The big C: marriage, divorce and the meaning of life
It’s 3:30am, no time to be awake, but I can’t sleep. I’ve just had two days away at the bach marking, dealing to the pile of assignments just before the next one is due – sleeping fine, even at their best student essays don’t shake the world! I came home to an evening of wedding-planning. Our son Thomas is marrying Melissa in ten days, and I’m to conduct the wedding. So we sat at the dining table and first talked about the shape of the liturgy, and who does what. Then some practical stuff about what to eat and drink…
It’s all got me thinking, is it so different for them? Sure the world has changed… My parents’ generation made legal divorce a less painful process. My generation has run behind, and overtaken them - the statistics are terrible. Marriages don’t last (at least not in the affluent egotistical West). Among our kids’ friends from school there were always more “broken” or “blended” homes, than those with parents still till-death-do-us-parting. Churches too, seldom slow to learn bad ways from the world around, are full of separated and divorced halves of what once were couples. And one has to admit, people concerned are often the better for it.
Daya Willis had an op ed piece in the Herald last Saturday, summed the social context up nicely:
Clearly, the baby boomers cocked up the whole marriage thing. They got hitched too young, felt unfulfilled en masse, split up and occasionally repeated the process.
Later she goes on:
My beloved and I will get married when we’re good and ready – and only because we can see the value in celebrating our commitment to each other with all the people who matter to us.
What’s more we’ve already taken the ultimate leap of faith – we had a baby together. Having both emerged (slightly dented) from broken homes, it’s our sworn mission to maintain a happy whole family for the sake of our son.
From other things she writes it’s clear she sees this as totally different from the dreams and ideals of the generation before. Perhaps it is. Though, it shares with the boomers’ the belief that a couple “should stick together for the sake of the kids”. And like theirs it is also, in its own way, totally different from the Christian view of marriage.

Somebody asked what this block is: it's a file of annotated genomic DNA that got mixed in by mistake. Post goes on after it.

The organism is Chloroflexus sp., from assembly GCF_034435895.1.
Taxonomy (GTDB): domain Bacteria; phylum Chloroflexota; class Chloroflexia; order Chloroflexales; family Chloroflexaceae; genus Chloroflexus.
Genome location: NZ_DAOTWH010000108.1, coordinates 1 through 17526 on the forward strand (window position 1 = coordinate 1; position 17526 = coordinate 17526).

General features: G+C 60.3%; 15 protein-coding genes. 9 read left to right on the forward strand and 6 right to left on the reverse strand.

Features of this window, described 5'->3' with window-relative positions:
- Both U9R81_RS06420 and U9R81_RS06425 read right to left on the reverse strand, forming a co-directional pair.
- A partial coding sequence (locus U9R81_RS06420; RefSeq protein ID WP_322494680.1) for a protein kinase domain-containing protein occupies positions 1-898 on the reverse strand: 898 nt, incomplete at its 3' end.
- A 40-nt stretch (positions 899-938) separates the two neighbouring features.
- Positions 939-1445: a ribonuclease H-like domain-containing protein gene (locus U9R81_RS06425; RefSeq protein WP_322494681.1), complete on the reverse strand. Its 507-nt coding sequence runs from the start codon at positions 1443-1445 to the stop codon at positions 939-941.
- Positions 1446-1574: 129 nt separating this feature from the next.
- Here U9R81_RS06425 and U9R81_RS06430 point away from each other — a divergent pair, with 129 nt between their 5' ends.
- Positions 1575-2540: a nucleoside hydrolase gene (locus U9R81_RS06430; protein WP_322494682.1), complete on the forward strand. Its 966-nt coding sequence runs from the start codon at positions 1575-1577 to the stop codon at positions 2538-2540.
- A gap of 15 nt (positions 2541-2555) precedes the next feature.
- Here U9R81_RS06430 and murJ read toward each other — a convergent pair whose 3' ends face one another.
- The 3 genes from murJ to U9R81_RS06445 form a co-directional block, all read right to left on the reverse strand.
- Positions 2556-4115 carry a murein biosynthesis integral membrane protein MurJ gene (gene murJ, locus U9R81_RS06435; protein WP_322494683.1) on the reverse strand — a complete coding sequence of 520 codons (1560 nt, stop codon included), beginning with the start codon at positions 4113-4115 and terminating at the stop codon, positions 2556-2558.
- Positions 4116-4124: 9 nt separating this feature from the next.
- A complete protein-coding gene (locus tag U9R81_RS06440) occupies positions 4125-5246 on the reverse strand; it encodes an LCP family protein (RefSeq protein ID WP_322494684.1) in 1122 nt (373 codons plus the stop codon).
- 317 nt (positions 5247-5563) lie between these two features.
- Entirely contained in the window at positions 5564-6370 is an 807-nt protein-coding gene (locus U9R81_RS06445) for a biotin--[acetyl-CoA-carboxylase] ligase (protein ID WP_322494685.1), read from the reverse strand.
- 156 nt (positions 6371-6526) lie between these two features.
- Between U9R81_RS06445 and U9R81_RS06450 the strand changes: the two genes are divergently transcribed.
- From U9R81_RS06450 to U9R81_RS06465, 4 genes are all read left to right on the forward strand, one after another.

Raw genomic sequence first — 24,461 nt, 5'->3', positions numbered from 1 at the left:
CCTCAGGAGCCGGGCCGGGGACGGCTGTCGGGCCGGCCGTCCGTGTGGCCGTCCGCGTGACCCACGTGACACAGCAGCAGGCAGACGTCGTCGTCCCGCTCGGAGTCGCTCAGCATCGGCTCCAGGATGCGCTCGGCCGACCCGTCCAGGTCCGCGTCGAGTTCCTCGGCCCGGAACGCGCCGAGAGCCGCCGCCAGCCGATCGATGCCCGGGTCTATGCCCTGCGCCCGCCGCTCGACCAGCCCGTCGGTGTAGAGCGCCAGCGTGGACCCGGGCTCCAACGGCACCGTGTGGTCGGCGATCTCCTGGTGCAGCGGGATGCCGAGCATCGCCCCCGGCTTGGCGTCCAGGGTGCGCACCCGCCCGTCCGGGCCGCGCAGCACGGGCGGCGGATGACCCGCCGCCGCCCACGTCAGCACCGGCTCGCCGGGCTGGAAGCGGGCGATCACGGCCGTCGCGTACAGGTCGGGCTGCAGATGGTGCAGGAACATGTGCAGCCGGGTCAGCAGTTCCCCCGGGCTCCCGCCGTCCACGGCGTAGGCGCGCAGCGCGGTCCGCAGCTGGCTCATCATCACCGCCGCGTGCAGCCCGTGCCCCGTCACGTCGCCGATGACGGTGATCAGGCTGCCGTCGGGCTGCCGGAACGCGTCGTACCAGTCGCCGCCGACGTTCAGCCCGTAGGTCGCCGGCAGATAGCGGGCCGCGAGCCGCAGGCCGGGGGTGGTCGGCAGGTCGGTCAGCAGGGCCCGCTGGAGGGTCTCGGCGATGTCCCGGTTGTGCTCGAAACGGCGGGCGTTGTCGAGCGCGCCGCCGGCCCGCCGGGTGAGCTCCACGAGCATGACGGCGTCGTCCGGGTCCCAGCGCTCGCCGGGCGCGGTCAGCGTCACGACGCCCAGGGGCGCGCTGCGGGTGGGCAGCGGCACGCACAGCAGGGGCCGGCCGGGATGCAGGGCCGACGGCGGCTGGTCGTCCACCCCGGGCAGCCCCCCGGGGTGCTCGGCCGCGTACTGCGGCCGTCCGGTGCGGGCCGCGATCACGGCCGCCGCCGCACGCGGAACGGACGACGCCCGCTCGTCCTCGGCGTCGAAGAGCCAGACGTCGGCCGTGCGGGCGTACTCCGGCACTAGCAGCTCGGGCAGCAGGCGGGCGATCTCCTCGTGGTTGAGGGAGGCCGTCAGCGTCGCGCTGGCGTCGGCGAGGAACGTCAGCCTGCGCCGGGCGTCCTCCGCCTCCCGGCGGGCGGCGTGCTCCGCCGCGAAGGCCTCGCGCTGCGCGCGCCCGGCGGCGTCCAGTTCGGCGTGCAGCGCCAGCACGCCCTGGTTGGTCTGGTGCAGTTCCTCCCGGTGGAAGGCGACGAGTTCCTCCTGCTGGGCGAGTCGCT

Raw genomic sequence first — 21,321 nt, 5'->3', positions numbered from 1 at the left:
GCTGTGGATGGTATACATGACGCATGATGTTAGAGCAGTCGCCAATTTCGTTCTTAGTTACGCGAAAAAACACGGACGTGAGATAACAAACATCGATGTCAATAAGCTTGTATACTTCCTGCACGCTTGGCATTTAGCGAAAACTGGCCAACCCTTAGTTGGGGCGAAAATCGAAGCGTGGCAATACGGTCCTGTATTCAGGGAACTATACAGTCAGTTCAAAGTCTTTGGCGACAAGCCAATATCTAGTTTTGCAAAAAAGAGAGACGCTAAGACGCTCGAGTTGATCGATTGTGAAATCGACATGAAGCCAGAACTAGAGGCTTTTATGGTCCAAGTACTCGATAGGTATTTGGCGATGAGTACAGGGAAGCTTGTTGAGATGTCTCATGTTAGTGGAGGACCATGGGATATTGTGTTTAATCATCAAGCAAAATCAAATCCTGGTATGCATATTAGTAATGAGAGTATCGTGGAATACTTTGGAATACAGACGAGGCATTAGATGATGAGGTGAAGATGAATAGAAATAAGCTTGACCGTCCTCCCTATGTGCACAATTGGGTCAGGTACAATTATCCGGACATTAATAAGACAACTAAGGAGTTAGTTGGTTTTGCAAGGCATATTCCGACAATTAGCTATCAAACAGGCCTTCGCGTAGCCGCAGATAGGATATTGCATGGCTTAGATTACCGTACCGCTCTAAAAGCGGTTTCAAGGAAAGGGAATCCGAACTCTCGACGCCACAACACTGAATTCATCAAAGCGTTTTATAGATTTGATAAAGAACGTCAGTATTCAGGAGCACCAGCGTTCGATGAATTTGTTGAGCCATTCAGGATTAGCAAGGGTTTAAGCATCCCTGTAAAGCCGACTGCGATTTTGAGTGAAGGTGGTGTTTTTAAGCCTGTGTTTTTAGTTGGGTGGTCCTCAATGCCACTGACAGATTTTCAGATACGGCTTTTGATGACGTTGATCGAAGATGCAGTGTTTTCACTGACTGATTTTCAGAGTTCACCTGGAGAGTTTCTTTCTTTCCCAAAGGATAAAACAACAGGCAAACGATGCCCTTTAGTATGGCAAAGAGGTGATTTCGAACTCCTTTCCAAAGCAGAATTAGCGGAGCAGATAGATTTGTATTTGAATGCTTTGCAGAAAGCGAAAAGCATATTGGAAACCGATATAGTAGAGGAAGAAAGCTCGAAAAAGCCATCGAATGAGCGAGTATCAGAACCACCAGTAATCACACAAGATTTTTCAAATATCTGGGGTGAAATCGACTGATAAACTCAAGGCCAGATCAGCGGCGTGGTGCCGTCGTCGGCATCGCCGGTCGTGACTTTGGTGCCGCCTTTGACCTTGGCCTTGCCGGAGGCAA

When a couple promise each other (however they word it) to love, and cherish, and share their lives, till death alone parts them - it’s not “for the children”, it’s for each other. It’s all about the big C, the word neither the boomers nor their successors can say: commitment.
Oddly (in a time of “Civil Unions”) it is the story of two women that best illustrates what it means. Ruth and Naomi:
Don't force me to leave you; don't make me go home.
Where you go, I go;
and where you live, I'll live.
Your people are my people,
your God is my god;
where you die, I'll die, and that's where I'll be buried,
so help me GOD--not even death itself is going to come between us! (Ruth 1:16 17)
Isn’t that what Gen 1 and 2 tell us the Creator planned for marriage – partnership with no holds barred. I hope and pray, that when Thomas and Melissa watch Barbara and me locked in fiery argument, they see the for-richer-for-poorer-in-sickness-and-in-health commitment that undergirds our lives and even feeds the flames!
Marriage isn’t about “a perfect match”, it’s about commitment – promises that you’ll keep, and those that you can rely on.